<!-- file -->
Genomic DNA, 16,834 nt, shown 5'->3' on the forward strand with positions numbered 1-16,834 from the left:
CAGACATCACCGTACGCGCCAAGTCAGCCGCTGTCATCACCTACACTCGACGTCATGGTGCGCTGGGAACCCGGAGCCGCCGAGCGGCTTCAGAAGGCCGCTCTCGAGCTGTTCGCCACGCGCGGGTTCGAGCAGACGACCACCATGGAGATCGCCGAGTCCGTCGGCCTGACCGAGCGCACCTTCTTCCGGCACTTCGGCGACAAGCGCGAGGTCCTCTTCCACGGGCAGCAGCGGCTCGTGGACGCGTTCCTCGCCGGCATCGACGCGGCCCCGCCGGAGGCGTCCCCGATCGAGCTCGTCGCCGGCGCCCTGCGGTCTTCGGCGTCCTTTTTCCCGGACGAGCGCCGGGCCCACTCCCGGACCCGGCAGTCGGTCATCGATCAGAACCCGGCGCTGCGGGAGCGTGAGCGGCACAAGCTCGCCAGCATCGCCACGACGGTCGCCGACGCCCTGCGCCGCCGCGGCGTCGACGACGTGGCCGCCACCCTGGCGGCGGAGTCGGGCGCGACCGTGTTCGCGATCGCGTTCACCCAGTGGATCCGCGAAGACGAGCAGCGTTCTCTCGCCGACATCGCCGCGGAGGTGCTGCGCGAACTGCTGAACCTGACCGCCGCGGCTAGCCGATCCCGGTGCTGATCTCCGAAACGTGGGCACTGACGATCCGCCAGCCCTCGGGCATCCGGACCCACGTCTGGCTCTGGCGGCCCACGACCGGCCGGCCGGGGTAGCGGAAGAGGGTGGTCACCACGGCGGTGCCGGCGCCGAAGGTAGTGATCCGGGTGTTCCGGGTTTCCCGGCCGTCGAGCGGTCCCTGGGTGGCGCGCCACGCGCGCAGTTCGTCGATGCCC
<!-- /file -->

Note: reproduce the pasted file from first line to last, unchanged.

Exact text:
Genomic DNA, 16,834 nt, shown 5'->3' on the forward strand with positions numbered 1-16,834 from the left:
CAGACATCACCGTACGCGCCAAGTCAGCCGCTGTCATCACCTACACTCGACGTCATGGTGCGCTGGGAACCCGGAGCCGCCGAGCGGCTTCAGAAGGCCGCTCTCGAGCTGTTCGCCACGCGCGGGTTCGAGCAGACGACCACCATGGAGATCGCCGAGTCCGTCGGCCTGACCGAGCGCACCTTCTTCCGGCACTTCGGCGACAAGCGCGAGGTCCTCTTCCACGGGCAGCAGCGGCTCGTGGACGCGTTCCTCGCCGGCATCGACGCGGCCCCGCCGGAGGCGTCCCCGATCGAGCTCGTCGCCGGCGCCCTGCGGTCTTCGGCGTCCTTTTTCCCGGACGAGCGCCGGGCCCACTCCCGGACCCGGCAGTCGGTCATCGATCAGAACCCGGCGCTGCGGGAGCGTGAGCGGCACAAGCTCGCCAGCATCGCCACGACGGTCGCCGACGCCCTGCGCCGCCGCGGCGTCGACGACGTGGCCGCCACCCTGGCGGCGGAGTCGGGCGCGACCGTGTTCGCGATCGCGTTCACCCAGTGGATCCGCGAAGACGAGCAGCGTTCTCTCGCCGACATCGCCGCGGAGGTGCTGCGCGAACTGCTGAACCTGACCGCCGCGGCTAGCCGATCCCGGTGCTGATCTCCGAAACGTGGGCACTGACGATCCGCCAGCCCTCGGGCATCCGGACCCACGTCTGGCTCTGGCGGCCCACGACCGGCCGGCCGGGGTAGCGGAAGAGGGTGGTCACCACGGCGGTGCCGGCGCCGAAGGTAGTGATCCGGGTGTTCCGGGTTTCCCGGCCGTCGAGCGGTCCCTGGGTGGCGCGCCACGCGCGCAGTTCGTCGATGCCC